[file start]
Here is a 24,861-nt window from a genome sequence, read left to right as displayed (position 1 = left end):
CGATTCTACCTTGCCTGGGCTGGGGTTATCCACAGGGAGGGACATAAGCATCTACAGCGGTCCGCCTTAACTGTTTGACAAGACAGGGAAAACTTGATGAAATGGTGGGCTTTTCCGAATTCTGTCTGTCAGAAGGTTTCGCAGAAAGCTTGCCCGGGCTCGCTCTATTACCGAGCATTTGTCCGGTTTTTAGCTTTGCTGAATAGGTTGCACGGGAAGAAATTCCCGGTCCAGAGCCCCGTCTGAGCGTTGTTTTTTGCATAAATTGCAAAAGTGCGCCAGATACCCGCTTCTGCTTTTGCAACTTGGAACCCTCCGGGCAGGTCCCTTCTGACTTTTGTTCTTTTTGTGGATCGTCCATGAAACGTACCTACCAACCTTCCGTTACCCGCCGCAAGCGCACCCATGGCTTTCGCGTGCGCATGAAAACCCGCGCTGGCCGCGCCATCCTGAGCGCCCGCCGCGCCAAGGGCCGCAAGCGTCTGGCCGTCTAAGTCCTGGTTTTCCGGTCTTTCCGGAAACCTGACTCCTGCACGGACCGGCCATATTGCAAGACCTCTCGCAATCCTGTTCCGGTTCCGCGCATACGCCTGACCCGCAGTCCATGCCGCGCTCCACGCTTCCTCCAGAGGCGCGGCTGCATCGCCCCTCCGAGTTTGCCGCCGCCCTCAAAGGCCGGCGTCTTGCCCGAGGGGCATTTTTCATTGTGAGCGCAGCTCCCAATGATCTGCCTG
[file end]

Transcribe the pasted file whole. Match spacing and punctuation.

Here is a 24,861-nt window from a genome sequence, read left to right as displayed (position 1 = left end):
CGATTCTACCTTGCCTGGGCTGGGGTTATCCACAGGGAGGGACATAAGCATCTACAGCGGTCCGCCTTAACTGTTTGACAAGACAGGGAAAACTTGATGAAATGGTGGGCTTTTCCGAATTCTGTCTGTCAGAAGGTTTCGCAGAAAGCTTGCCCGGGCTCGCTCTATTACCGAGCATTTGTCCGGTTTTTAGCTTTGCTGAATAGGTTGCACGGGAAGAAATTCCCGGTCCAGAGCCCCGTCTGAGCGTTGTTTTTTGCATAAATTGCAAAAGTGCGCCAGATACCCGCTTCTGCTTTTGCAACTTGGAACCCTCCGGGCAGGTCCCTTCTGACTTTTGTTCTTTTTGTGGATCGTCCATGAAACGTACCTACCAACCTTCCGTTACCCGCCGCAAGCGCACCCATGGCTTTCGCGTGCGCATGAAAACCCGCGCTGGCCGCGCCATCCTGAGCGCCCGCCGCGCCAAGGGCCGCAAGCGTCTGGCCGTCTAAGTCCTGGTTTTCCGGTCTTTCCGGAAACCTGACTCCTGCACGGACCGGCCATATTGCAAGACCTCTCGCAATCCTGTTCCGGTTCCGCGCATACGCCTGACCCGCAGTCCATGCCGCGCTCCACGCTTCCTCCAGAGGCGCGGCTGCATCGCCCCTCCGAGTTTGCCGCCGCCCTCAAAGGCCGGCGTCTTGCCCGAGGGGCATTTTTCATTGTGAGCGCAGCTCCCAATGATCTGCCTG